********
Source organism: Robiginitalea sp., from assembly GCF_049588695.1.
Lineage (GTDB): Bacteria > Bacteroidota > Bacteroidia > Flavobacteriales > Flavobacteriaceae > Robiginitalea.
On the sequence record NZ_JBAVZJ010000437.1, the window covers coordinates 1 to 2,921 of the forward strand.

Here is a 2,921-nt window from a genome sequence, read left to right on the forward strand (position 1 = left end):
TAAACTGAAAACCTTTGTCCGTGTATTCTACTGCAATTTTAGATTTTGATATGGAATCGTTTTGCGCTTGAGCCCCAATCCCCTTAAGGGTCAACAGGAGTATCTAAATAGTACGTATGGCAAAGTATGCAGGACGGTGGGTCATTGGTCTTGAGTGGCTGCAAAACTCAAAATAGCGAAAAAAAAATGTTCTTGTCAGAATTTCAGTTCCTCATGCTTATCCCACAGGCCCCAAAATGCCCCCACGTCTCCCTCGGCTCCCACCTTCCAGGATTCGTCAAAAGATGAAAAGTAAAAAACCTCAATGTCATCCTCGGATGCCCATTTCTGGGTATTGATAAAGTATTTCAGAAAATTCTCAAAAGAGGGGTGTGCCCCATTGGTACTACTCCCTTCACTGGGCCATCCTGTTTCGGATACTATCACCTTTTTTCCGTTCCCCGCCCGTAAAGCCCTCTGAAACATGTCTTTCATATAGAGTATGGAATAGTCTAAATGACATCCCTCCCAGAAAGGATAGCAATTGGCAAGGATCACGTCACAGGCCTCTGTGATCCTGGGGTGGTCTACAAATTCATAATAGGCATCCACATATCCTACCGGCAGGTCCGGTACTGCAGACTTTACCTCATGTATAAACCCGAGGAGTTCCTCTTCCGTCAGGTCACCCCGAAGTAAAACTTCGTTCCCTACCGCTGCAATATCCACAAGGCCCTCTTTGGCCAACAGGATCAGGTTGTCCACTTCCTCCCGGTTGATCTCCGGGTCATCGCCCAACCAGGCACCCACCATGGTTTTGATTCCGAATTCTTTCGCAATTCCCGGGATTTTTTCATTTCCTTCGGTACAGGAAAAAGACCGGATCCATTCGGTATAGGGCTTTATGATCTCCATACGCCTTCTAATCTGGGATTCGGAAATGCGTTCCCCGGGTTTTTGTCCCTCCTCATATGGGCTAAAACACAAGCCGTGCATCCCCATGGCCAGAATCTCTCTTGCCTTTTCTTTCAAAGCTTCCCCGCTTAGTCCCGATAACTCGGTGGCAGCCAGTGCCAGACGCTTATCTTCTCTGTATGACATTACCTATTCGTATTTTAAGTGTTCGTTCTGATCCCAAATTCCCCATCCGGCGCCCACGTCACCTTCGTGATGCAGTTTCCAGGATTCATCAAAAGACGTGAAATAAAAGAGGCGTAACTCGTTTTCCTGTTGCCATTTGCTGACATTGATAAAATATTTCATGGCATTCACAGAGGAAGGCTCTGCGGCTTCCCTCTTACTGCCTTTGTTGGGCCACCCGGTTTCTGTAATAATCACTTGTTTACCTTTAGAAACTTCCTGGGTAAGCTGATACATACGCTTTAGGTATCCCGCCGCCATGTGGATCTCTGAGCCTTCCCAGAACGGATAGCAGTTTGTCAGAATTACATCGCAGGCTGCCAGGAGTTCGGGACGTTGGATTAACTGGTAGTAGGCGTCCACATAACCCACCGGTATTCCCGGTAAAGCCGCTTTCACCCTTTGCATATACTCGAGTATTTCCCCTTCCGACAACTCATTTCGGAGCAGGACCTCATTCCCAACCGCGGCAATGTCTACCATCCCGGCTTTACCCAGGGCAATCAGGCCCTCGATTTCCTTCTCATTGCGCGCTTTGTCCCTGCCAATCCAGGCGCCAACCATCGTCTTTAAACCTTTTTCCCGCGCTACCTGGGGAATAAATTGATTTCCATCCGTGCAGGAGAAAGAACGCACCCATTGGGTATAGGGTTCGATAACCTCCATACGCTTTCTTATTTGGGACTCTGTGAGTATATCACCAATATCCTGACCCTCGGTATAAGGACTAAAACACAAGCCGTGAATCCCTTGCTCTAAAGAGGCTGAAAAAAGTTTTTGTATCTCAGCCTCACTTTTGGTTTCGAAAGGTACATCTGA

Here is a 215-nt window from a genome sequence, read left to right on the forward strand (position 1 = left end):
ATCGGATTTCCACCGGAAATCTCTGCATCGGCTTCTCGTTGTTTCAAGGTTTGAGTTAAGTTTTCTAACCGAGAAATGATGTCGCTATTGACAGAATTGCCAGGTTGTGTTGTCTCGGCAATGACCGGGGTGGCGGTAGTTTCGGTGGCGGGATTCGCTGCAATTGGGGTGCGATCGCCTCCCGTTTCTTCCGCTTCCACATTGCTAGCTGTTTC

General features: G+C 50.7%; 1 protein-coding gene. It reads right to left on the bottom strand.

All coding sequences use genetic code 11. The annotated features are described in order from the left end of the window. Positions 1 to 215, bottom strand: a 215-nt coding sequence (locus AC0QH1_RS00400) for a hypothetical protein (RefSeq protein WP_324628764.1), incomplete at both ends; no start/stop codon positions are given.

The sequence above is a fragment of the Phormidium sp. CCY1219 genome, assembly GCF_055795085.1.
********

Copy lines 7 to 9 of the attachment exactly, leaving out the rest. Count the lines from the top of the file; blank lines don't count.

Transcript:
ATCGGATTTCCACCGGAAATCTCTGCATCGGCTTCTCGTTGTTTCAAGGTTTGAGTTAAGTTTTCTAACCGAGAAATGATGTCGCTATTGACAGAATTGCCAGGTTGTGTTGTCTCGGCAATGACCGGGGTGGCGGTAGTTTCGGTGGCGGGATTCGCTGCAATTGGGGTGCGATCGCCTCCCGTTTCTTCCGCTTCCACATTGCTAGCTGTTTC

General features: G+C 50.7%; 1 protein-coding gene. It reads right to left on the bottom strand.

All coding sequences use genetic code 11. The annotated features are described in order from the left end of the window. Positions 1 to 215, bottom strand: a 215-nt coding sequence (locus AC0QH1_RS00400) for a hypothetical protein (RefSeq protein WP_324628764.1), incomplete at both ends; no start/stop codon positions are given.